Sometimes I think I need to end my life before my meds are taken away from me. I don’t know if my state will pressure docs to reduce their opioid prescribing privileges or number of scripts they write a year. I’m not on a lot of pain meds and I don’t abuse what I take. I take my meds in the manner they are prescribed to the letter. The sad thing is, even though my pain is somewhat managed, I still am disabled because I can’t walk that far or stand for any length of time. Just waiting for the bus or standing on the train is enough to cause me wicked bad pain at night. I remember what my pain was like when I was working. I wouldn’t be able to sleep at night and then would only have a few hours to start my next shift. It would be a really long day and then half way through my shift, I would start feeling excruciating pain that would sometimes land me in the ED. It was terrible. I know now that I will never be able to work again because my pain is just becoming unpredictable and too severe. There are some nights where all I can think about is ending my life because the pain is so severe I don’t think it’s ever going to go away or lessen. I am lucky, in a sense, that I can’t walk to where I want to die in these moments. Hell, sometimes I can’t even go to the bathroom.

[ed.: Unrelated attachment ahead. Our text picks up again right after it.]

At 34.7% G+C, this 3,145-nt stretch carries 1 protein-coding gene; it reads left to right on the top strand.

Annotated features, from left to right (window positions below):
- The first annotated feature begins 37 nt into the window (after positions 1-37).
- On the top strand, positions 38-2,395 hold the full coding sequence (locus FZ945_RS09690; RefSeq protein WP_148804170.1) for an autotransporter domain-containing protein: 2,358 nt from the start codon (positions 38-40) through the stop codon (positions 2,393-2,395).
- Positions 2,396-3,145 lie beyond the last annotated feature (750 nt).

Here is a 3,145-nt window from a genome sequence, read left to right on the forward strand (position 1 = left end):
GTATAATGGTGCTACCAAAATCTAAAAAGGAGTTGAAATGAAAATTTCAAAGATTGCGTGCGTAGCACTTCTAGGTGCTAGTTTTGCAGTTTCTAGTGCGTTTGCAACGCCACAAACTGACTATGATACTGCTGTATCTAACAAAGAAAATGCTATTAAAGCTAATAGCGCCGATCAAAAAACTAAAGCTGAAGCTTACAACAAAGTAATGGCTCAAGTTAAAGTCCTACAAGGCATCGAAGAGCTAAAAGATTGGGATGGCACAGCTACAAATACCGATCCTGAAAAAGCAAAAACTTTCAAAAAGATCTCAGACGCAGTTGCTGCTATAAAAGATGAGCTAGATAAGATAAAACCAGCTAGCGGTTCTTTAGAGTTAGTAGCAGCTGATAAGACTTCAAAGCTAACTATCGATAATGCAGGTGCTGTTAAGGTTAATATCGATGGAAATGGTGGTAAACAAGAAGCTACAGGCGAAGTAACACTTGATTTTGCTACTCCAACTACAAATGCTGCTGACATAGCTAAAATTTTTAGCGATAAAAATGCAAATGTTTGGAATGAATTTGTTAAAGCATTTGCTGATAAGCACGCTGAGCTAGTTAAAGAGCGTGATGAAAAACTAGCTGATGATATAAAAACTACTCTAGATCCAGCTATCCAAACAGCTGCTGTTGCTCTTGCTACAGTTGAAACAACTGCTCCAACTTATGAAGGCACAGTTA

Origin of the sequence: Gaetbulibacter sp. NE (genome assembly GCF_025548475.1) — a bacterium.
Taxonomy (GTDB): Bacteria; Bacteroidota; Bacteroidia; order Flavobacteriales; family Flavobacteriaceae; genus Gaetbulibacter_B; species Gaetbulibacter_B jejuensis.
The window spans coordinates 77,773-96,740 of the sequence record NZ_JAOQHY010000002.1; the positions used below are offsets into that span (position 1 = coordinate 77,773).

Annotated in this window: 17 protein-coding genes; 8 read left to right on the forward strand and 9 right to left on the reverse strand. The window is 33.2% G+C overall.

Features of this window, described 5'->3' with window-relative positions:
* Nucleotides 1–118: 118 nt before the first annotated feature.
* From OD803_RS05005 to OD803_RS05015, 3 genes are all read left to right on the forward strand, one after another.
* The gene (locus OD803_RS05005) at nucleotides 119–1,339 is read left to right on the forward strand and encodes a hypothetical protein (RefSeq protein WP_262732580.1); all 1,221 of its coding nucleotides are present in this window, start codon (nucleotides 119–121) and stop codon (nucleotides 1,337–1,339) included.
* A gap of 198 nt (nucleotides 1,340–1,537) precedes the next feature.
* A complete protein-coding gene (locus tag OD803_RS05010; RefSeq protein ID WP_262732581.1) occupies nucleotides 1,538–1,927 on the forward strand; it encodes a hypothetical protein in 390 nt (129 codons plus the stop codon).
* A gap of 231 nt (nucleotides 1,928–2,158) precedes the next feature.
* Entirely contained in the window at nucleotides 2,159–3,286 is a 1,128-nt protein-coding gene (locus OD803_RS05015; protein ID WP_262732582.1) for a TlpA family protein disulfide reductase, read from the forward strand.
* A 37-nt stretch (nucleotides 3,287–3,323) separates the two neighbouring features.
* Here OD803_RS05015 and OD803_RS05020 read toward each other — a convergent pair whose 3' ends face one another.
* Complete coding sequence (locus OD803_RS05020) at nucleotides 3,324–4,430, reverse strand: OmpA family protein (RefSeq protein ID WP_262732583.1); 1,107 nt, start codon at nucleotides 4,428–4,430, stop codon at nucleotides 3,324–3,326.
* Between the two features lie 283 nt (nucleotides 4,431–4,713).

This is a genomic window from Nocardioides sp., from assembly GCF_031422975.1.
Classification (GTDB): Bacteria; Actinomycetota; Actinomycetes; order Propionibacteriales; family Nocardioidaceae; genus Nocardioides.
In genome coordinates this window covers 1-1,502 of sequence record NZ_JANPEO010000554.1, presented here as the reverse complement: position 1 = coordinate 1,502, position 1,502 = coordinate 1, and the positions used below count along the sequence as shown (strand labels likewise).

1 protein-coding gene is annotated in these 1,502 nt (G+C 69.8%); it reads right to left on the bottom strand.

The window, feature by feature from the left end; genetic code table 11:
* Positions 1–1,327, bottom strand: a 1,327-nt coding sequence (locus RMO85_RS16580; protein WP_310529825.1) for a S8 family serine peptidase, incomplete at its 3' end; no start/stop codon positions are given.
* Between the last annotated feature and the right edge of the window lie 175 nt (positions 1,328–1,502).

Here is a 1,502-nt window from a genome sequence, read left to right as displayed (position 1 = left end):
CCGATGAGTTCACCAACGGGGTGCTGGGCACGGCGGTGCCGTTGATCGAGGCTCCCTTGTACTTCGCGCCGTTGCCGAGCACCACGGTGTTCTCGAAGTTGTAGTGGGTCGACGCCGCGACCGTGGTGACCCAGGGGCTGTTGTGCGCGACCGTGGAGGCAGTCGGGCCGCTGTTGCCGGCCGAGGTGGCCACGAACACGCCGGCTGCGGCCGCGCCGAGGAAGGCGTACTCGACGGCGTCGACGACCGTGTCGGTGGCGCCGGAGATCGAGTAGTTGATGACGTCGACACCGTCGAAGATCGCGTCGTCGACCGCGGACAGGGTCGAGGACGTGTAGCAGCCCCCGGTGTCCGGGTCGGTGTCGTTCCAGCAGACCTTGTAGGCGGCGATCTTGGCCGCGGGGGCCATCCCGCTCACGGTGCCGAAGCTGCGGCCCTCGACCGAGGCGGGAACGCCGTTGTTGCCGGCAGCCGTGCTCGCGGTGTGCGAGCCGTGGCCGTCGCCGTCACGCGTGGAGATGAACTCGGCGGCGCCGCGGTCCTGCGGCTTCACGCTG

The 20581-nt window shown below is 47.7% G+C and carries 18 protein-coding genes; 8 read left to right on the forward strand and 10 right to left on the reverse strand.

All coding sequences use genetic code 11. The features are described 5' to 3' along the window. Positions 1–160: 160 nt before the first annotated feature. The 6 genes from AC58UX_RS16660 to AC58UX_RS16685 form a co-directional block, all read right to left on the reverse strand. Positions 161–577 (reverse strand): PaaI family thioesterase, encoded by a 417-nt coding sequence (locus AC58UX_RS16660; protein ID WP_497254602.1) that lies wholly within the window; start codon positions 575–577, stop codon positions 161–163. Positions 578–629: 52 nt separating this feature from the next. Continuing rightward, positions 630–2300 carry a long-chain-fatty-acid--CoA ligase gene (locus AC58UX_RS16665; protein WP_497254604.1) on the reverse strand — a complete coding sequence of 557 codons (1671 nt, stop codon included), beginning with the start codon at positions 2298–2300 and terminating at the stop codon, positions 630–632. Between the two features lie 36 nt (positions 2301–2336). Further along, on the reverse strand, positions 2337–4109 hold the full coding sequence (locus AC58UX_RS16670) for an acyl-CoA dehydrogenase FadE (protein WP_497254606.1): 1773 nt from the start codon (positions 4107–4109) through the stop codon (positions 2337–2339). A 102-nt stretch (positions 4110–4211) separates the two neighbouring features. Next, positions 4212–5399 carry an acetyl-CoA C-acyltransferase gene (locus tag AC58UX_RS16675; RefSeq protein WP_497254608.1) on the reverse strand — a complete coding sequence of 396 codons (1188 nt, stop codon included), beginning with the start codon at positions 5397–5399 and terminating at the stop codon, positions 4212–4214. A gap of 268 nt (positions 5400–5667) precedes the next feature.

Living with chronic pain is terrible and if people without a medical degree continue to dictate what a person with a medical degree does with their patients, the suicide rate is going to go up. There is no way it can go down, even with the best suicide prevention out there. There will be no stopping someone from taking their life because of untreated chronic pain. I am not talking about psychache, but I know those with chronic pain also have that too and can contribute to their suicidal thinking. I also know that if a chronic pain patient starts thinking about suicide, they should be referred to a mental health counselor or treatment center. Their pain meds should not be reduced or played with because of suicide risk. I know in my situation I was fortunate to have doctors that knew me well enough and knew that I would get help should my depression or suicidal thoughts got worse. Some patients don’t have that luxury. Always take suicidal thinking seriously. If that person owns a firearm, ask to hold it for them until their suicidal crisis is over. Make sure they get the mental health help they need. Also makes sure their pain is being properly treated or it’s not going to matter if they get that mental health help or not.